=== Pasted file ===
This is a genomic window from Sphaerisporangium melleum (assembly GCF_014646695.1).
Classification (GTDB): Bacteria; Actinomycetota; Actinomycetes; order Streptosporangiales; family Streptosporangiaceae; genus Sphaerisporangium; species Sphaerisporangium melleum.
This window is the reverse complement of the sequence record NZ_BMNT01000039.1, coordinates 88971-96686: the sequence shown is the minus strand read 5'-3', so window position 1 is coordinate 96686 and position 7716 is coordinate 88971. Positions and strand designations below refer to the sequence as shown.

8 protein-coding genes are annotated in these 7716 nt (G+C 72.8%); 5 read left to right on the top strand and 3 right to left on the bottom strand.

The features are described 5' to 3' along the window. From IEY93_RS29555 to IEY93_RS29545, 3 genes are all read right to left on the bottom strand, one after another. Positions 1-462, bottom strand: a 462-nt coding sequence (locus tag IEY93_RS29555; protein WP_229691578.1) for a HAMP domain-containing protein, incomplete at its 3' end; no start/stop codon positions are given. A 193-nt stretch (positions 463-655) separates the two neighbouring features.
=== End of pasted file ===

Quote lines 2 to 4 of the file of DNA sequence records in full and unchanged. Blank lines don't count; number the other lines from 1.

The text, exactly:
Classification (GTDB): Bacteria; Actinomycetota; Actinomycetes; order Streptosporangiales; family Streptosporangiaceae; genus Sphaerisporangium; species Sphaerisporangium melleum.
This window is the reverse complement of the sequence record NZ_BMNT01000039.1, coordinates 88971-96686: the sequence shown is the minus strand read 5'-3', so window position 1 is coordinate 96686 and position 7716 is coordinate 88971. Positions and strand designations below refer to the sequence as shown.

8 protein-coding genes are annotated in these 7716 nt (G+C 72.8%); 5 read left to right on the top strand and 3 right to left on the bottom strand.